In my most recent trip to Bali, I climbed Mt Batur – which is a beautiful spot to watch the sunrise. It wouldn’t be a trip for me without doing at least one hike! The hike itself was strenuous but not hard overall. It is a great short hike to great some incredible views over the surround landscapes and experience some of the beautiful scenery Bali has to offer.
In July 2023, the Balinese governor announced that the public may be banned from hiking any of Bali’s mountains. Except in very specific circumstances. This was because of a tourist’s behaviour, which was perceived as disrespectful to Balinese culture, as this is a sacred mountain. As of writing this blog, no ban has been put into place, and travellers are still allowed to climb. Its expected protocols will be put into place, but a full ban will be unlikely.
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Where is Mt Batur?
Mt Batur is located in the Kintamani district of Bali, about a 1-1.5hr drive from Ubud or 2 hours from Seminyak and Canggu.
Mt Batur is an UNESCO heritage site and an active volcano. It has an elevation of 1717m above sea-level and is extremely popular because you get a beautiful sunrise at the top (if the weather permits). The panoramic views at the top look over Lombok Island and Mount Agung. It does get busy up the top as well, so be prepared as it is quite touristy!
Do I need a guide to climb Mt Batur?
In short yes. The entrance to the mountain is controlled by local guides, and some hikers have reported harassment from attempting to hike without a guide. The guides are there to ensure safety and respect Is kept on the mountain. It also ensures that the locals have a way to benefit from tourism on the mountain.
Myself and my group booked a private tour through Bali Sunrise Trekking and Tour, we had a wonderful experience! The tour included, transport, breakfast, walking sticks, lights and 2 guides. This cost roughly $55 AUD each for a private tour (group of 10).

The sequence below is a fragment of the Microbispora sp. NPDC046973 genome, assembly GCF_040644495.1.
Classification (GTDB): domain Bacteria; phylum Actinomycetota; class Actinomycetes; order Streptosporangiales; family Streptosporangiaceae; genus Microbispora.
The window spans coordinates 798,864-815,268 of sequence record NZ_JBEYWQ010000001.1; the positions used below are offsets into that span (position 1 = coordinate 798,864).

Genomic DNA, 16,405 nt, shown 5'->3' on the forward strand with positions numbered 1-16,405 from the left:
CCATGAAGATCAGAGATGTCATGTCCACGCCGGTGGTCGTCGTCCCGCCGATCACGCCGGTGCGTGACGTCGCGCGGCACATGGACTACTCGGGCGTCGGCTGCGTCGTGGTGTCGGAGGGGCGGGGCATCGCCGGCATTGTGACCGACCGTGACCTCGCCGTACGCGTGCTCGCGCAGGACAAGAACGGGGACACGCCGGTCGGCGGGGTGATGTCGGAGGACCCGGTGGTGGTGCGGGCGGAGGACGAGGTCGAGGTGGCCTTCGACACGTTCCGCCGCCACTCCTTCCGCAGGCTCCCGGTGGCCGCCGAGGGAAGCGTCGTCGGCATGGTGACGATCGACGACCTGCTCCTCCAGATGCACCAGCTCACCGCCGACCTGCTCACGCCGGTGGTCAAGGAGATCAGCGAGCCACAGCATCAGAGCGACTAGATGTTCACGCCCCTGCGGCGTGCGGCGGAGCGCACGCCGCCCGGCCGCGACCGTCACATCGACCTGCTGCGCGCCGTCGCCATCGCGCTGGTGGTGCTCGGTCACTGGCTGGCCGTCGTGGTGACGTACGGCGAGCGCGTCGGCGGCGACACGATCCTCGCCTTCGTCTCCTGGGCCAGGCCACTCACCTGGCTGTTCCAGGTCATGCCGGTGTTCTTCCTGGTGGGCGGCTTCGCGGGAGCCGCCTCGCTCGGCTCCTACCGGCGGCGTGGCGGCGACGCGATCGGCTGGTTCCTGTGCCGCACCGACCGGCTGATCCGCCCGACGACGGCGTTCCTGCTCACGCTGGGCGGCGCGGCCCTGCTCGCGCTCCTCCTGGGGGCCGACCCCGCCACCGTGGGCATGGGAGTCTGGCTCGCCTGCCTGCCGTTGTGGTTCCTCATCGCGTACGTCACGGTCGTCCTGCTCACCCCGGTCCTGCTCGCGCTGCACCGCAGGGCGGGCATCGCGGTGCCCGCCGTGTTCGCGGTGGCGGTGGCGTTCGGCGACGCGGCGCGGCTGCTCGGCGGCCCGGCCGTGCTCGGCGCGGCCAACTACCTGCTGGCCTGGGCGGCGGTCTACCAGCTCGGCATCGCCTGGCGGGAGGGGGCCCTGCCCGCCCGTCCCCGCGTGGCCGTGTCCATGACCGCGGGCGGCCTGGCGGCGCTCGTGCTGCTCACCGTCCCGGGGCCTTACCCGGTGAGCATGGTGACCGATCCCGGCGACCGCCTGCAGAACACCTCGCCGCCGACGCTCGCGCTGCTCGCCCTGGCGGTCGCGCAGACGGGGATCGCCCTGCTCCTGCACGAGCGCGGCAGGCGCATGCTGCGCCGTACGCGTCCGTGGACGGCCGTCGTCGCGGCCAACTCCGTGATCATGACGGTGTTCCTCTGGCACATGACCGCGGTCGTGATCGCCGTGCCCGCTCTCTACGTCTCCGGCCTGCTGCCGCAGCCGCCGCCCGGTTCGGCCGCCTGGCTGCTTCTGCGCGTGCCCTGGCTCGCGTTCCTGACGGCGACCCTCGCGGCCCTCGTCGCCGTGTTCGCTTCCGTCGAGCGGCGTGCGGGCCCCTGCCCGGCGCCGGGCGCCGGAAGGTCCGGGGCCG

What’s the tour itinerary like?
You will get picked up from your hotel between 1-3am, depending on where you are staying. From here you will get a transfer to the tour office, where you will have the option for coffee/tea and biscuits.
You will begin your hike around 4-4.30am, receiving a head torch and walking stick. You will walk in the dark, with plenty of rest stops till you reach the summit. At the summit your guides will make you breakfast, which consist of eggs (cooked in the volcano!), banana sandwiches and hot drinks.
After sunrise you will walk to the volcanic steam, which is such a fun experience and it so warm. You will the descend back to the tour office. You then have the choice to go to a coffee plantation or directly back to your hotel.
What is the climb like?
If you are familiar with my blog and my travels, you would know I’ve climbed Kilimanjaro. Although this hike is much shorter in length compared to the trek up Kilimanjaro, it is much steeper! I am comparing these two simply because I did them a few weeks apart from each other.
The hiking route we took was flat for about 15mins before it started heading uphill. The uphill sections are steep but can be easily managed if you have some level of physical fitness. You will have plenty of breaks too. My group made it up in 45mins, but that’s because we ran half the way, it takes about 1.5hrs to summit.
The path is mainly sand and volcanic scree/rock. The volcanic scree/rock section is the hardest part of the climb, as you can’t get much grip on your shoes. This section is only about 30mins of the climb; however, it is the steepest part. Overall, this is a strenuous hike, but it is doable (and worth it!).
What should I wear?
Active gear and closed in shoes are recommend for this hike. Make sure you bring some warm layers for the top as well! It was freezing up the top, especially after getting all sweaty during the ascent. I would recommend a good jacket or jumper and some gloves. You can also rent a blanket up the top from one of the locals for 50 000 IDR (roughly $5).
It is quite dusty heading down, so if you have sensitive lungs or allergies, I’d recommend a face covering. Most tours offer a ‘walking stick’, which I’d highly recommend as it will make the descent much easier. Make sure to also bring plenty of water, hat, sunscreen, and camera gear.
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